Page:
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  2. The wine witch! lol that’s a good one! I read a blog about ‘the ghost tequila’ which made me laugh. It was a lady at a wedding that held an imaginary shot in her hand,while everyone else took a shot! She even did the face that everyone done after they took theirs. This is a good way to still have fun and not feel like you need to drink what others are.

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  3. I ‘ve been using this technique & it works really well.. when i crave for a drink on my drive back from work, i force myself to imagine going bed with a clear boize free head & waking up next morning without any shitty feelings or hangover.. loved it.

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  4. This is by far the most effective technique I’ve used to date to deter myself from drinking, and yet sometimes I just plain forget about it (all the brain noise can be a little overwhelming). It was really good to read this post and be reminded of the power of forward thinking. I’ve come back to re-read this post several times now. Thanks again, Mrs D.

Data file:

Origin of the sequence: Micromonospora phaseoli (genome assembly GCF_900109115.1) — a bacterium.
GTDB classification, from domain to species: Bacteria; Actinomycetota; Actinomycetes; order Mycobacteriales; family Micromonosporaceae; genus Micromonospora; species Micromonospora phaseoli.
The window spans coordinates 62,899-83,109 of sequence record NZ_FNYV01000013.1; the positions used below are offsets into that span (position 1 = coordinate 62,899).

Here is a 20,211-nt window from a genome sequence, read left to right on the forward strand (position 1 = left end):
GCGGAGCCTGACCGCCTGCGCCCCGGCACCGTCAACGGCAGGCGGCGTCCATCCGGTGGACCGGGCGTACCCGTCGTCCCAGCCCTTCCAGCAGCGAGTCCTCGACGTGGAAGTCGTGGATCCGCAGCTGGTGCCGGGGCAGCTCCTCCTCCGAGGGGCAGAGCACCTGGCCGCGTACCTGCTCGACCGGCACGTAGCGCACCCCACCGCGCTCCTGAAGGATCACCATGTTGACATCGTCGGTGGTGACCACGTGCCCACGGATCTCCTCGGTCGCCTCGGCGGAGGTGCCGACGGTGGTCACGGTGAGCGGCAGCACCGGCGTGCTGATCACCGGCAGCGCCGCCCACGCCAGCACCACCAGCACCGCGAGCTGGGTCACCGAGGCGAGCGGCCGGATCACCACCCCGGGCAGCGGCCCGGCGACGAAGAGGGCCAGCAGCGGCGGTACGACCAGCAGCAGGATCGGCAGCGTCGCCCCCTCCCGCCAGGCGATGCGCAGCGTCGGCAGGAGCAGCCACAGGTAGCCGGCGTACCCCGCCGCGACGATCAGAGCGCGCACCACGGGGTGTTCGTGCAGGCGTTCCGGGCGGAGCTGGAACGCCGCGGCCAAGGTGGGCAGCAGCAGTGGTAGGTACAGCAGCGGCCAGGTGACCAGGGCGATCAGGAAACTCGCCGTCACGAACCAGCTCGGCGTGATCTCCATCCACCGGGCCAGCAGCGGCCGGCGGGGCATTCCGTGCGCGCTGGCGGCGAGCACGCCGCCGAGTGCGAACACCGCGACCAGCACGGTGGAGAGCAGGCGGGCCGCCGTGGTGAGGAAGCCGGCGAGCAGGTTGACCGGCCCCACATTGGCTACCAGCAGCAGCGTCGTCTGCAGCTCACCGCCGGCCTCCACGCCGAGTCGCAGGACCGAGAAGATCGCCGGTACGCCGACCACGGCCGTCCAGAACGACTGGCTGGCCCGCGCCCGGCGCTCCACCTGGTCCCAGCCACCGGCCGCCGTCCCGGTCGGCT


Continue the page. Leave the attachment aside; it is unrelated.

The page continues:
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  5. Yes, this totally works for me. On the way home from Auckland tonight (back to Wellington) after a long week and day of work via the free booze in Koru lounge and more free booze on flight home….I just wanted a red wine..just one (who am I kidding) ….I wanted the warm ooze of the bottle pulsing through my veins but I had water and cheese and pictured how wonderful it was going to be to crawl into bed sober and wake up the same. I that is what I am doing just now.